FUTABA, Japan — Seen from the road below, the Fukushima Daiichi nuclear power station looks much as it may have right after the catastrophic earthquake and tsunami that caused a triple meltdown here almost five years ago.
The No. 3 reactor building, which exploded in a hydrogen fireball during the disaster, remains a tangle of broken concrete and twisted metal. A smashed crane sits exactly where it was on March 11, 2011. To the side of the reactor units, a building that once housed boilers stands open to the shore, its rusted, warped tanks exposed.
The scene is a testament to the chaos that was unleashed when the tsunami engulfed these buildings, triggering the world’s worst nuclear disaster since the one at Chernobyl, in Ukraine, in 1986. Almost 16,000 people were killed along Japan’s northeastern coast in the tsunami, and 160,000 more lost their homes and livelihoods.
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Tokyo Electric Power Co. (Tepco), the utility company that runs the Fukushima plant and drew fierce criticism for its handling of the disaster, says the situation has improved greatly.
“In the last five years, radiation levels have been reduced substantially, and we can say that the plant is stable now,” said Akira Ono, the Tepco plant superintendent.
Efforts to contain the contamination have progressed, according to Tepco, including the completion Tuesday of a subterranean “ice wall” around the plant that, once operational, is meant to freeze the ground and stop leakage. Moves to decommission the plant — a process that could take 30 or 40 years, Ono estimated — are getting underway.
People will be allowed to return to their homes in the nearby town of Naraha next month and to Tomioka, even closer to the plant, next year. For now, Tomioka and neighboring Okuma remain ghost towns, lined with convenience stores, fast-food restaurants and gambling parlors that haven’t had a customer in five years. Bicycles lean near front doors, and flowerpots sit empty on windowsills.
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A sign on the road to the plant showed a radiation reading of 3.37 microsieverts per hour, at the upper end of safe. At a viewing spot overlooking the reactor buildings, it shot past 200, a level at which prolonged exposure could be dangerous. Both readings are hundreds of times lower than they were a couple of years ago.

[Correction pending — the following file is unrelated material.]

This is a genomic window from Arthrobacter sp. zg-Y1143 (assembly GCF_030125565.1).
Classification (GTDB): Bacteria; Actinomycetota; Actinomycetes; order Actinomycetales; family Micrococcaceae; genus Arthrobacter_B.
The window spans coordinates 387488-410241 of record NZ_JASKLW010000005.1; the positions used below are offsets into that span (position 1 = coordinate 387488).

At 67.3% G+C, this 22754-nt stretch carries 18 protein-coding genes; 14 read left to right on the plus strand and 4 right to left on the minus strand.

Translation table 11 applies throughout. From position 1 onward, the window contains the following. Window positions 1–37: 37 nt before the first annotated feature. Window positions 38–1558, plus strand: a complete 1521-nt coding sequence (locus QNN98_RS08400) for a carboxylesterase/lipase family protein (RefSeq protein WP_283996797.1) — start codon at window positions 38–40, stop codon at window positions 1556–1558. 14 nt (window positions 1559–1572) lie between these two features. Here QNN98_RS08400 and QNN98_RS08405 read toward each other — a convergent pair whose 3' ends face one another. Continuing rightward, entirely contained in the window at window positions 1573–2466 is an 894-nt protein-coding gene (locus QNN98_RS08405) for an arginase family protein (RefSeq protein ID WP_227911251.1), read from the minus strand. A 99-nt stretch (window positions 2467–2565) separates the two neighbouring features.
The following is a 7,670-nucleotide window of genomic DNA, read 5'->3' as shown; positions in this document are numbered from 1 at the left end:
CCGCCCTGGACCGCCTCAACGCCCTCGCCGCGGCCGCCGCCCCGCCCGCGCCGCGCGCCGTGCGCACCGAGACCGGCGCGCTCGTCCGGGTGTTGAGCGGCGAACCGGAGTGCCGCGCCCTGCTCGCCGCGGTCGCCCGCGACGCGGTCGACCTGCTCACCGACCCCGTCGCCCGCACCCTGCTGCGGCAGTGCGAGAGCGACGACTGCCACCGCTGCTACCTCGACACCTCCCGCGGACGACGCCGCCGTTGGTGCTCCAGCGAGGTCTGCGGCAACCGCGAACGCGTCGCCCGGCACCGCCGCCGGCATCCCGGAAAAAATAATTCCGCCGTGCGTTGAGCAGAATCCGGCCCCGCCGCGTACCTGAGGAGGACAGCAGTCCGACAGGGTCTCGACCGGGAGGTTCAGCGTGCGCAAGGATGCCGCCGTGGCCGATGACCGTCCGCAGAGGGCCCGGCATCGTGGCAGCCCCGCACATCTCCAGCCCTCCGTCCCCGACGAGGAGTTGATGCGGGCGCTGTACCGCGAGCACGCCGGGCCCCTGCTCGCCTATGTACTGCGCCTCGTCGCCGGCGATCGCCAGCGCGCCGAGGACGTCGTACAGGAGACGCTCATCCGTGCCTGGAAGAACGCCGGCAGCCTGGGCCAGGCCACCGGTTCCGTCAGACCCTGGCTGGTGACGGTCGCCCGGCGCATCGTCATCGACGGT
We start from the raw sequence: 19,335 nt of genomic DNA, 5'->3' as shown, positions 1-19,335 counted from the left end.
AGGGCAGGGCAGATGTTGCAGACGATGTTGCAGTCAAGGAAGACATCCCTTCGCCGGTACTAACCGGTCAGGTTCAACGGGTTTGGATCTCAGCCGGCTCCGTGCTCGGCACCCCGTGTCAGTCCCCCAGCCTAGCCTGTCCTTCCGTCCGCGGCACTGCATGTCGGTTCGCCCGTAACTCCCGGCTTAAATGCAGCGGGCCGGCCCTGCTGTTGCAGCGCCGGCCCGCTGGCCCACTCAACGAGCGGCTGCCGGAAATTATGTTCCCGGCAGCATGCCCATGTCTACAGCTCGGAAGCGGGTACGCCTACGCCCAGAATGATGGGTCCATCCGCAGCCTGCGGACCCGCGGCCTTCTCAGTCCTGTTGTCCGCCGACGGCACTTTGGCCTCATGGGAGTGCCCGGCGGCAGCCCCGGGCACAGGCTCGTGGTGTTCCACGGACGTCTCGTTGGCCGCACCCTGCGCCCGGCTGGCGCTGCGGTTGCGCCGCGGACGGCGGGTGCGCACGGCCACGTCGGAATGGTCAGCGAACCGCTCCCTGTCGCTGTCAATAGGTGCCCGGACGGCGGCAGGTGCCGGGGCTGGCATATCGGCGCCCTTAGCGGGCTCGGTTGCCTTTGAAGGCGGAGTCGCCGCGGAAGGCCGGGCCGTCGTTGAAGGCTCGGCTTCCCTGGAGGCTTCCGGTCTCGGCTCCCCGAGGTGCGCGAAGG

After about 20 minutes at the viewing spot, a Tepco official bustled visiting reporters, wearing protective suits, onto a bus. “We don’t want you out here too long,” he said. Below, men continued working on the site.
But one huge question remains: What is to be done with all the radioactive material?
There’s the groundwater that is flowing into the reactor buildings, where it becomes contaminated. It has been treated — Tepco says it can remove 62 nuclides from the water, including strontium, which can burrow into bones and irradiate tissue. It cannot filter out tritium, a radioactive isotope of hydrogen that can be used to make nuclear bombs but is not considered especially harmful to humans.
The water initially was stored in huge bolted tanks in the aftermath of the disaster, but the tanks have leaked highly contaminated radioactive water into the sea on an alarming number of occasions.
Now Tepco is building more-secure welded tanks to hold the water, theoretically for up to 20 years. There are now about 1,000 tanks holding 750,000 tons of contaminated water, with space for 100,000 tons more. The company says it hopes to increase capacity to 950,000 tons within a year or two, as well as halve the amount of water that needs to be stored from the current 300 tons per day.